Your healthcare professional is interested in your vital signs: temperature, pulse, breathing rate and blood pressure. Your pulse gives an idea of your overall health and fitness. Shows how fast your heart is beating, the force of each heartbeat and if the rhythm is regular or sporadic. Because the heart is the pump that circulates blood throughout the body, and this carries the oxygen essential for life, this information is very important.
What is the pulse?
Your pulse is expanding every time you feel your heart beats and pushes blood through your arteries. The number of expansions that accounts in one minute is your pulse or heart rate, or the number of beats per minute.
How to measure your pulse?
Usually it is taken in the artery in the wrist because it is easier to feel. Gently put the tips of your index and middle fingers on the inside of your wrist along the bone that extends from the index and middle fingers of your other hand. Slide your thumb slowly in space that forms below. You should feel your pulse pushing the tips of your fingers. Consider these pulsations for a full minute. This is your pulse. If you can not find it, let someone else do it for you. Other places where you can find are the neck or on the inside of the elbow.
The normal pulse is between 60 and 100 beats per minute. Heart rate, however, decreases with age, due to changes in the heart muscle as you age. Therefore, the heart beat of a person at rest is usually slower than that of a young adult. If you’re walking or exercising, your pulse will be faster than if you’re reading the newspaper. The emotional state, infection, medications and general health also affect your heart rate.
Historically, tachycardia occurs when the heart rate rises above 100 beats per minute, although there is a current pressure to decrease to a record of 80 to 89 beats for seniors. Cardiologists agree that this is an important indicator of heart disease, high blood pressure, clogged arteries and heart failure. It can also be caused by anemia, hyperthyroidism, fever or infection, or low blood sugar.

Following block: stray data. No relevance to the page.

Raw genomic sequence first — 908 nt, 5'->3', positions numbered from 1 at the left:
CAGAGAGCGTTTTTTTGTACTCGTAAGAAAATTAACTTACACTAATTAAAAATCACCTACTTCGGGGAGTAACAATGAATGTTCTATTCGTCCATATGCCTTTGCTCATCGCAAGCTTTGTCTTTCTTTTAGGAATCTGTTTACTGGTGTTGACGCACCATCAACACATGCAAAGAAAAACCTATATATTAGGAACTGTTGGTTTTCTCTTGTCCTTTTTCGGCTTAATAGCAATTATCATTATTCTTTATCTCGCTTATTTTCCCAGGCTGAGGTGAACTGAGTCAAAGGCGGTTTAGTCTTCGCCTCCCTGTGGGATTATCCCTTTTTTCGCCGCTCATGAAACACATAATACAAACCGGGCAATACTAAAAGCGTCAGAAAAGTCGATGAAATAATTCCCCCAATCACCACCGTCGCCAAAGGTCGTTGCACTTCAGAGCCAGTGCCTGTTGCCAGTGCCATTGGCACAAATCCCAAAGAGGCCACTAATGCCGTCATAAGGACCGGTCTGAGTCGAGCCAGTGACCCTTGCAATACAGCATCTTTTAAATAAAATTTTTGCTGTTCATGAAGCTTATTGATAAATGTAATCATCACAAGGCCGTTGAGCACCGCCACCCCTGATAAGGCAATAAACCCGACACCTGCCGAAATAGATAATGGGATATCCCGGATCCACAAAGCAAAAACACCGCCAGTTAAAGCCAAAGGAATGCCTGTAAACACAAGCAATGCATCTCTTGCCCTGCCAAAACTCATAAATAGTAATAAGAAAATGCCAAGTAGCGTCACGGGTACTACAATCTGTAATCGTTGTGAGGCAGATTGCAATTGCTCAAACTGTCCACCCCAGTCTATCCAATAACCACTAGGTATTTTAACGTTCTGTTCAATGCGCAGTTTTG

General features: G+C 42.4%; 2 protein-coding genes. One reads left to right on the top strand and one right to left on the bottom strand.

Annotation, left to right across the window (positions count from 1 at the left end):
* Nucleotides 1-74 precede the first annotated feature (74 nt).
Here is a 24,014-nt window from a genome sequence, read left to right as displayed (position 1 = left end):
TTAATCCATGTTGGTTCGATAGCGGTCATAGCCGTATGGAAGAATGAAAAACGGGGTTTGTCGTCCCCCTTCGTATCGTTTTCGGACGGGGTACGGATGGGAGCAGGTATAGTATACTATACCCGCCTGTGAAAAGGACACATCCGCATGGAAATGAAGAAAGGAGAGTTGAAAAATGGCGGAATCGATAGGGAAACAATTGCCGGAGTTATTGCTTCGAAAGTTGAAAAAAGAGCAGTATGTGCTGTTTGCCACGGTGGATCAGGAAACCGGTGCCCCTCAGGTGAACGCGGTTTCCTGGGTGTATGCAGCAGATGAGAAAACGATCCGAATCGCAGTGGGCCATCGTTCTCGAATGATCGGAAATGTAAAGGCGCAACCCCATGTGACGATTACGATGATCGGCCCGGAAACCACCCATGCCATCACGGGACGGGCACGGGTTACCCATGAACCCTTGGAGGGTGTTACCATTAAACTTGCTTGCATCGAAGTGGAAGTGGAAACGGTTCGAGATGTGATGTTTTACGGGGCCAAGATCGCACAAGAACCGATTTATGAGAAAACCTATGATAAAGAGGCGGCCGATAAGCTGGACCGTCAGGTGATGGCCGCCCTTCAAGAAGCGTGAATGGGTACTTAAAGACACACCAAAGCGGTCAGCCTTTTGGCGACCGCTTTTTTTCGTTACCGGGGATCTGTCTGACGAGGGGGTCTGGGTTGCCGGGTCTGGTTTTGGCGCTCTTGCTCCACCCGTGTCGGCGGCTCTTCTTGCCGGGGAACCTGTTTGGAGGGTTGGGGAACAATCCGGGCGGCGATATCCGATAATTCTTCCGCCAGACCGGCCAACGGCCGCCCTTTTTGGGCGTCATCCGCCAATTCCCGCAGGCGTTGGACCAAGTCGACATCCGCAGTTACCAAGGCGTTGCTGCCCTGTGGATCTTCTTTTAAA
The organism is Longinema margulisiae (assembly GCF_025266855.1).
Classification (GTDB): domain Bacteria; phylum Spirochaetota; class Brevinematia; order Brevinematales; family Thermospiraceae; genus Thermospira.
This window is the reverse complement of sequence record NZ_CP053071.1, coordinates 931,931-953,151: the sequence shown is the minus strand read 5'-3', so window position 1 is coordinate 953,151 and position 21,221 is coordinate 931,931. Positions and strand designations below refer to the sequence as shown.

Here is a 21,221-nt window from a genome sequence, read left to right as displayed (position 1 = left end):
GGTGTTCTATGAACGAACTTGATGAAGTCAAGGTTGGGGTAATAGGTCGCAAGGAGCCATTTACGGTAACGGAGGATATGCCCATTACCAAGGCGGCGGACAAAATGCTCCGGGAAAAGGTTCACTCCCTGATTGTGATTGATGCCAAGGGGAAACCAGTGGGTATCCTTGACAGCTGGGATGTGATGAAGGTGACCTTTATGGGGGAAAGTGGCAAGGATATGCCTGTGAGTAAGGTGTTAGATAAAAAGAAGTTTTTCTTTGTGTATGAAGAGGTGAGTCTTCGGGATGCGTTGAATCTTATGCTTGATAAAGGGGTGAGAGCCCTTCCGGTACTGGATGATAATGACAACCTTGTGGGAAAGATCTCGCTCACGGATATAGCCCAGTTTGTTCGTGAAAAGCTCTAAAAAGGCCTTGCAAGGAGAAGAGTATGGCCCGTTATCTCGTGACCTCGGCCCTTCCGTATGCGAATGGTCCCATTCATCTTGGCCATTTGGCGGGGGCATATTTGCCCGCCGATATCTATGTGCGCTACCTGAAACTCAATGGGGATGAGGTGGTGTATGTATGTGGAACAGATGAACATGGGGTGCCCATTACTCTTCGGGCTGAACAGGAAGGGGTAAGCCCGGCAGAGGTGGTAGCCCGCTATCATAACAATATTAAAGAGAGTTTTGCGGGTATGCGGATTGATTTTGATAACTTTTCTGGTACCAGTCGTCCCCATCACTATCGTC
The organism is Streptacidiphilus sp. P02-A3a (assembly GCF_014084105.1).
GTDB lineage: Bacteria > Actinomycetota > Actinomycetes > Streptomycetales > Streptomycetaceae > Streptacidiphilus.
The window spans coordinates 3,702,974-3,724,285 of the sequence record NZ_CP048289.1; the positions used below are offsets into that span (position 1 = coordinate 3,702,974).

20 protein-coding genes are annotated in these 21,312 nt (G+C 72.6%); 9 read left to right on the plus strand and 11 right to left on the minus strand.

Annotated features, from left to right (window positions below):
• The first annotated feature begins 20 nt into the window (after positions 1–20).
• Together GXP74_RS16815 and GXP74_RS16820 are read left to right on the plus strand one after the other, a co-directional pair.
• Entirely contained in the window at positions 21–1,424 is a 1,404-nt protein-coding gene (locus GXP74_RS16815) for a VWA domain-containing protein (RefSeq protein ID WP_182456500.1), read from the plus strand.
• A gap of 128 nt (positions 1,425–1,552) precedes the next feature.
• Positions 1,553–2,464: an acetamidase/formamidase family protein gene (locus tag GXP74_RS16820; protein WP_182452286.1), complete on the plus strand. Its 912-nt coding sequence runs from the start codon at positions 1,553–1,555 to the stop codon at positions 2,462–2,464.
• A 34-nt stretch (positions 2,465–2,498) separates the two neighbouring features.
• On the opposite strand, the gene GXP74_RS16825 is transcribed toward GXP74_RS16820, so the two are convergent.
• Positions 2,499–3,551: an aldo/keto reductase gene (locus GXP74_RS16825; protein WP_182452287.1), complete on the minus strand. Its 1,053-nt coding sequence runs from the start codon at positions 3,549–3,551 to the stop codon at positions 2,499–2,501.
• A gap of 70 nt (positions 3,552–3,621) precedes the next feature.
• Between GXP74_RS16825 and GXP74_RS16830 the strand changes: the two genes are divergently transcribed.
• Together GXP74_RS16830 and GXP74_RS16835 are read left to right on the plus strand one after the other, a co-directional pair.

Bradycardia is when the heart rate drops below 60 beats per minute. It can be caused by good physical condition, as recorded in older athletes. Also by certain medications or such serious conditions as increased pressure in the brain, hypothyroidism, hypothermia or heart block.
An arrhythmia occurs when skipping beats. You can feel these pauses in your pulse. Or have a feeling that your heart skips beats. You may experience weakness, dizziness, nausea or shortness of breath. What really feel the contraction of the lower chambers of your heart, called the ventricles or the movement of the upper, called atria. This condition is usually caused by a fault in the electrical system of your heart that regulates your heartbeat. It can also be due to chemical imbalances, medications or other cardiac diseases.
If your pulse is concerned the professional who treats you, you probably refer the cardiologist. This has many tools available to make a diagnosis and prescribe treatment. Surely you will order an electrocardiogram and echocardiogram, a test of strength, cardiac catheterization, or you will wear a Holter monitor for 24 hours. You can prescribe medication to help your heart pump more efficiently, or can recommend a pacemaker.